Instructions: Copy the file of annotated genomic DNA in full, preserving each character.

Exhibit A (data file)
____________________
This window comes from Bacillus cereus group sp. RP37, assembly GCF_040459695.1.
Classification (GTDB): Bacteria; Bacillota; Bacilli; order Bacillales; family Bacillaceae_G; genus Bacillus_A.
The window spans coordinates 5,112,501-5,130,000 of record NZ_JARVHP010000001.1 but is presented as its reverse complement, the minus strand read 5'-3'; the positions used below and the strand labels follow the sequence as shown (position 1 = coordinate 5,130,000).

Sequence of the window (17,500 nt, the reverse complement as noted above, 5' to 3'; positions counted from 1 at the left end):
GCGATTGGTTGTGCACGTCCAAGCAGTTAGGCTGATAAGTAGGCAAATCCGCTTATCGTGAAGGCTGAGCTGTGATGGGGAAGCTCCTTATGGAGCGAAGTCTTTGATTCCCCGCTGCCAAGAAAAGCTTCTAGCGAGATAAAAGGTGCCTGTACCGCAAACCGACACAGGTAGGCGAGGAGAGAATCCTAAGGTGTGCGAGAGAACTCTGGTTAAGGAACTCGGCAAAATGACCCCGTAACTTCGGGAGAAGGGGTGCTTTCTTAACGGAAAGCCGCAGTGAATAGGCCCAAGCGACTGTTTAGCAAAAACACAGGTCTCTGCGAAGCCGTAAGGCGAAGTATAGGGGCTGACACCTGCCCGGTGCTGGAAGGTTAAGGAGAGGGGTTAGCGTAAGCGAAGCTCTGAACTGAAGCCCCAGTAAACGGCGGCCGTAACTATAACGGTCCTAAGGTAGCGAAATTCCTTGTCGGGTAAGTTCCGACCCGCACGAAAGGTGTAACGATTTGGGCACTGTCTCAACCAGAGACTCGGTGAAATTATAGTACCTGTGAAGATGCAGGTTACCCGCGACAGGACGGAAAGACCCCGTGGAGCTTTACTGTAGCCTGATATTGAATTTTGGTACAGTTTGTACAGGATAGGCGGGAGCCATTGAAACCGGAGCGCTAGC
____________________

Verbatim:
This window comes from Bacillus cereus group sp. RP37, assembly GCF_040459695.1.
Classification (GTDB): Bacteria; Bacillota; Bacilli; order Bacillales; family Bacillaceae_G; genus Bacillus_A.
The window spans coordinates 5,112,501-5,130,000 of record NZ_JARVHP010000001.1 but is presented as its reverse complement, the minus strand read 5'-3'; the positions used below and the strand labels follow the sequence as shown (position 1 = coordinate 5,130,000).

Sequence of the window (17,500 nt, the reverse complement as noted above, 5' to 3'; positions counted from 1 at the left end):
GCGATTGGTTGTGCACGTCCAAGCAGTTAGGCTGATAAGTAGGCAAATCCGCTTATCGTGAAGGCTGAGCTGTGATGGGGAAGCTCCTTATGGAGCGAAGTCTTTGATTCCCCGCTGCCAAGAAAAGCTTCTAGCGAGATAAAAGGTGCCTGTACCGCAAACCGACACAGGTAGGCGAGGAGAGAATCCTAAGGTGTGCGAGAGAACTCTGGTTAAGGAACTCGGCAAAATGACCCCGTAACTTCGGGAGAAGGGGTGCTTTCTTAACGGAAAGCCGCAGTGAATAGGCCCAAGCGACTGTTTAGCAAAAACACAGGTCTCTGCGAAGCCGTAAGGCGAAGTATAGGGGCTGACACCTGCCCGGTGCTGGAAGGTTAAGGAGAGGGGTTAGCGTAAGCGAAGCTCTGAACTGAAGCCCCAGTAAACGGCGGCCGTAACTATAACGGTCCTAAGGTAGCGAAATTCCTTGTCGGGTAAGTTCCGACCCGCACGAAAGGTGTAACGATTTGGGCACTGTCTCAACCAGAGACTCGGTGAAATTATAGTACCTGTGAAGATGCAGGTTACCCGCGACAGGACGGAAAGACCCCGTGGAGCTTTACTGTAGCCTGATATTGAATTTTGGTACAGTTTGTACAGGATAGGCGGGAGCCATTGAAACCGGAGCGCTAGC